Total Report on Undernourished Science Sector

First came the cutbacks in the budget devoted to research now comes a further cutback in staff. In an article published in Nature magazine the secretary of state for research, Carmen Vela, has defended the need to reduce the number of researchers, alleging that in the present circumstances of economic crisis, quality has to take priority over quantity.

To this end, she proposes to reduce the number of contracts for programs of high scientific excellence such as the Ramón y Cajal; diminish the number of postdoctoral research posts; and cut back on technical support services. And all this with the objective, according to Vela, of “strengthening our research system.”

About Total Report on Undernourished Science Sector

The Popular Party (PP) government has already resorted a number of times to the fallacy of presenting a cutback or a regressive step in terms of an improvement or advance. But in this case the secretary of state’s impertinent language, in speaking of slimming down the Spanish research establishment to make it more competitive (as if clearing away useless deadwood), is particularly irritating and does not stand up to serious scrutiny.

Of course scientific excellence has to come before other considerations. Of course priority has to be given to the most competitive programs. This has to be done in any case, crisis or no crisis. But the argument of efficiency cannot be used as an excuse to justify a reduction of the human resources devoted to research, and far less to suggest that this reduction is going to constitute an improvement. There is no evidence at all to indicate that, with less human and technical resources in play, there is going to be better scientific research. Quite the contrary, in fact.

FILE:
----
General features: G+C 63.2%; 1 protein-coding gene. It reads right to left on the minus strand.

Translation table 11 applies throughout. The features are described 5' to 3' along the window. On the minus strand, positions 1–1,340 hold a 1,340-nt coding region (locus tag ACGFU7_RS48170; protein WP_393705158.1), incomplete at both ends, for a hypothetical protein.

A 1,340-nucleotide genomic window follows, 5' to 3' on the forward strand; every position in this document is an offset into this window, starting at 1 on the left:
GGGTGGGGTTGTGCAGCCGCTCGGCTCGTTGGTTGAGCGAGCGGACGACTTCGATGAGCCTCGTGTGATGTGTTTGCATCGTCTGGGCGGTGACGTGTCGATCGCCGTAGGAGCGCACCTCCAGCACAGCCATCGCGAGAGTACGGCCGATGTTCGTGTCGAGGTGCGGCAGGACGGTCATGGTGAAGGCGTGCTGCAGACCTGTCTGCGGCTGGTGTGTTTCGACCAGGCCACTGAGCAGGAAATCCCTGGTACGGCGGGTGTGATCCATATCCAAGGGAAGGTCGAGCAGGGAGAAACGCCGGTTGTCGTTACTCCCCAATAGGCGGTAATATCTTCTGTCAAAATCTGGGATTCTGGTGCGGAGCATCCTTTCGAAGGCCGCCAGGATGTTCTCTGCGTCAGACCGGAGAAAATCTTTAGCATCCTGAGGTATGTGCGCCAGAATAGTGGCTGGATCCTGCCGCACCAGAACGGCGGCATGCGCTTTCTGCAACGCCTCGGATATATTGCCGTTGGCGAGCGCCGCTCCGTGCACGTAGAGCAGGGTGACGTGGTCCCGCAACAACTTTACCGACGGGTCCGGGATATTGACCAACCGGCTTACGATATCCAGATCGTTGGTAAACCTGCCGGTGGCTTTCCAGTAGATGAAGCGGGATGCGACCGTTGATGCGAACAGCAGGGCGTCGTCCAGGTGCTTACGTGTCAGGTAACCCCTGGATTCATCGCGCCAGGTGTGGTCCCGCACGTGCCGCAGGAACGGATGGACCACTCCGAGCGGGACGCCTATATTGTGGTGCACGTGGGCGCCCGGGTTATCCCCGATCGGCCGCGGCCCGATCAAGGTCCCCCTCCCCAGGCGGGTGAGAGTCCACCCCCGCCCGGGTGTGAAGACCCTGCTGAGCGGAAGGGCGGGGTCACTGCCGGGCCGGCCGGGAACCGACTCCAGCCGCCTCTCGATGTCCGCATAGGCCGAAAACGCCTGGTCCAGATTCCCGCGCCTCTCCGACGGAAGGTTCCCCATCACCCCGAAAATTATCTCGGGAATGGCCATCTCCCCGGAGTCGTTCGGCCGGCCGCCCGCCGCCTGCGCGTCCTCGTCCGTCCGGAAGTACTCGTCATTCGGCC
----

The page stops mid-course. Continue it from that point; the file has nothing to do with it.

To reduce quantity means, in our case, to reduce the critical mass necessary in order to have some chance of competing. The 25-percent cutback in the research budget for 2012 puts our country back at the investment levels of 2005.

If the announced reduction in contracts and research posts also takes place, this backward move will throw overboard the cumulative effort made in the years previous to the crisis, sweeping away the expectations of a whole generation of well-trained research personnel, who will have no place in which to exercise their profession.

When budget cutbacks have been coming one after the other for three years now, and precariousness is still the rule in the world of scientific research posts in Spain, to point to the need for will and determination, as Vela does in a paraphrase of Einstein, sounds like a bitter joke. Many of our scientific research teams will now cease to be competitive, and will see the effort they have made in recent years go up in smoke. When you miss the train it doesn’t pass again, and it is now going to be harder and harder to catch up with the speed of those who are well ahead of us.

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